Caltech Astronomers Chart First Moments After Big Bang
Above: The BICEP2 telescope in the mount, looking out through
the roof of the Dark Sector Laboratory (DSL) located 800 meters from the geographic South
Pole. Below: The B-mode pattern observed with the BICEP2 telescope, with the line segments showing the
polarization from different spots on the sky. The red and blue shading shows the degree of clockwise
and counter-clockwise twisting of the pattern. Images courtesy The BICEP2 Collaboration.
A project which began 13 years ago as an idea conceived by scientists at Caltech and the Jet Propulsion Laboratory has
led to the first direct evidence of gravitational waves from 'cosmic inflation' in the moments following the Big Bang. It is
the strongest confirmation yet of theories describing the universe's initial period of growth.
Signs of the Big Bang, the explosive beginning of our universe, are found in a universal cosmic microwave background
radiation, first observed in 1964. The new observations by the BICEP2 telescope measure a distinctive twisting pattern
in the polarization of this radiation, indicative of gravitational waves; the pattern suggests that the universe
expanded by 100 trillion trillion times in a fraction of a second, amplifying small quantum fluctuations to enormous
"The idea behind this project was to go after this one signal," said project co-leader Jamie Bock, professor of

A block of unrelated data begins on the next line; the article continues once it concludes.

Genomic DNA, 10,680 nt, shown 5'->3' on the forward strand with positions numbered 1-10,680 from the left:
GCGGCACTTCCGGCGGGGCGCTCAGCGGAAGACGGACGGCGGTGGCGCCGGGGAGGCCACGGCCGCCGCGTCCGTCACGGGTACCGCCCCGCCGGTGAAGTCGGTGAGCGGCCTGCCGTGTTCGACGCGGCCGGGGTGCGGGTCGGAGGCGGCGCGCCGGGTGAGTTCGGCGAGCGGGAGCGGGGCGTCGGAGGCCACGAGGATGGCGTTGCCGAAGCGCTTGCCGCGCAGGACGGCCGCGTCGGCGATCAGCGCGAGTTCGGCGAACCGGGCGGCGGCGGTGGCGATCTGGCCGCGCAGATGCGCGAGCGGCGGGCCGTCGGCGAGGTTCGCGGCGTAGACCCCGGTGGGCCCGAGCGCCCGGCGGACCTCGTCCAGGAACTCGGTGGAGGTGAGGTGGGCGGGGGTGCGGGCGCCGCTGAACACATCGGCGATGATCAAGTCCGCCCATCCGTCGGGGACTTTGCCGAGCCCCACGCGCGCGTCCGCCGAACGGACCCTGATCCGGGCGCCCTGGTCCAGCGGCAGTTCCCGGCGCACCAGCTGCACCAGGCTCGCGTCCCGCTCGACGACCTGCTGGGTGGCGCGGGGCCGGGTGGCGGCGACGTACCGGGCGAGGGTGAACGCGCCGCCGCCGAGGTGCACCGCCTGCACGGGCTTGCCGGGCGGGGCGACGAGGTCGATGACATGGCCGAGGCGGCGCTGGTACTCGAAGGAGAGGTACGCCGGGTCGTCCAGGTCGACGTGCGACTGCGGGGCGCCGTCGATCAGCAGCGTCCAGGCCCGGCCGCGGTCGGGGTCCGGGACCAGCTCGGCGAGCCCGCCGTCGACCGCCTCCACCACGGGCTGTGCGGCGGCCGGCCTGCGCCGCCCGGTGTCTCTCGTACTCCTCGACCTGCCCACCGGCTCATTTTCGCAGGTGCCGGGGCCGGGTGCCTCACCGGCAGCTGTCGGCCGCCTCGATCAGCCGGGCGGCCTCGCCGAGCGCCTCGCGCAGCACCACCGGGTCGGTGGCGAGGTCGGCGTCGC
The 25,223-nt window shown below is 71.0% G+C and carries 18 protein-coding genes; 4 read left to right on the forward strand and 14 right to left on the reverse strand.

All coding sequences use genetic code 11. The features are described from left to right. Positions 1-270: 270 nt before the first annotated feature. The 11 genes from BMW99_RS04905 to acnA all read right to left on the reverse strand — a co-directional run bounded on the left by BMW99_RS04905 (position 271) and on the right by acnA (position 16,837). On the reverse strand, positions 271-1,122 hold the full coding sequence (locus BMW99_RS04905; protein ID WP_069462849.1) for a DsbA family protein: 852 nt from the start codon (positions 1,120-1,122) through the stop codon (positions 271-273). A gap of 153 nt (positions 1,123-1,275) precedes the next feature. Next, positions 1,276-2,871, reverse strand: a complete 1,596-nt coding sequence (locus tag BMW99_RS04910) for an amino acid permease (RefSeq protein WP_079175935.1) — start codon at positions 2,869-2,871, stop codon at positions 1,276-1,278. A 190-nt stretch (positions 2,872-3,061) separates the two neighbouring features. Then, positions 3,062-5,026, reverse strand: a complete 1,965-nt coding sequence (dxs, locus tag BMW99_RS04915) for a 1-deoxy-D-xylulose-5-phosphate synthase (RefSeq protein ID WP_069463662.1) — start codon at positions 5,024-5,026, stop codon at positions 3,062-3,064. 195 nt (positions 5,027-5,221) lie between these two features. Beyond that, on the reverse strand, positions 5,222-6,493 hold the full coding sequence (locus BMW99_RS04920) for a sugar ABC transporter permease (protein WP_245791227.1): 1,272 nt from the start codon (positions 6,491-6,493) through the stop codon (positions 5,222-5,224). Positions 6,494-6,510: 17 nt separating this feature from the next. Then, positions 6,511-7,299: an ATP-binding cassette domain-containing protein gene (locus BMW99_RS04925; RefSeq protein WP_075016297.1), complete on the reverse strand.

physics at Caltech and laboratory senior research scientist at JPL. "It was a bit risky, because we didn't know if we
would find it."
The first phase of the project involved using conventional microwave detectors; ultimately, the team ended up inventing
new technologies for measuring the polarity of the gravitational waves, which behind a
characteristic pattern of polarization on the cosmic microwave background known as B-mode polarization. The BICEP2 instrument, whose
detector arrays were made at the JPL Microdevices Laboratory, took its readings at the South Pole.
The B-mode polarization signal found by the BICEP2 team was stronger than many cosmologists had expected.
"In order to be certain of our results, we analyzed the data for three years," said Bock. "And there is much more data still
being analyzed. Within a year or so, we will be able to compare the results of the BICEP2 experiment with two years of data from
the Keck Array, which is focusing on polarization flux, and data from the Planck Satellite, which measured the Cosmic Background
Radiation for over four years."
BICEP2 is the second stage of a coordinated program with the BICEP and Keck Array experiments; the four principal investigators are Bock,
John Kovac of the Harvard-Smithsonian Center for Astrophysics Chao-Lin Kuo of Stanford University and the SLAC National Accelerator Laboratory,
and Clem Pryke, of the University of Minnesota. In addition to Caltech and JPL, collaborating institutions for BICEP2 include the University of California at San Diego,
the University of British Columbia, the National Institute of Standards and Technology, the
University of Toronto, Cardiff University, and the Commissariat à l'energie atomique. BICEP3, which will use an even more powerful
instrument to be placed at the South Pole, is in the works.
Despite the cosmic implications of the discovery, Bock notes that many of the people contributing to this project
were not senior scientists, but graduate students and postdoctoral researchers.
"The thing I enjoy most about this work is that so much of it is run by young scientists," said Bock. "They bring
an incredible amount of innovation, dedication, and enthusiasm to the work. The fact that we could conduct this experiment with
so many young people involved is the best part."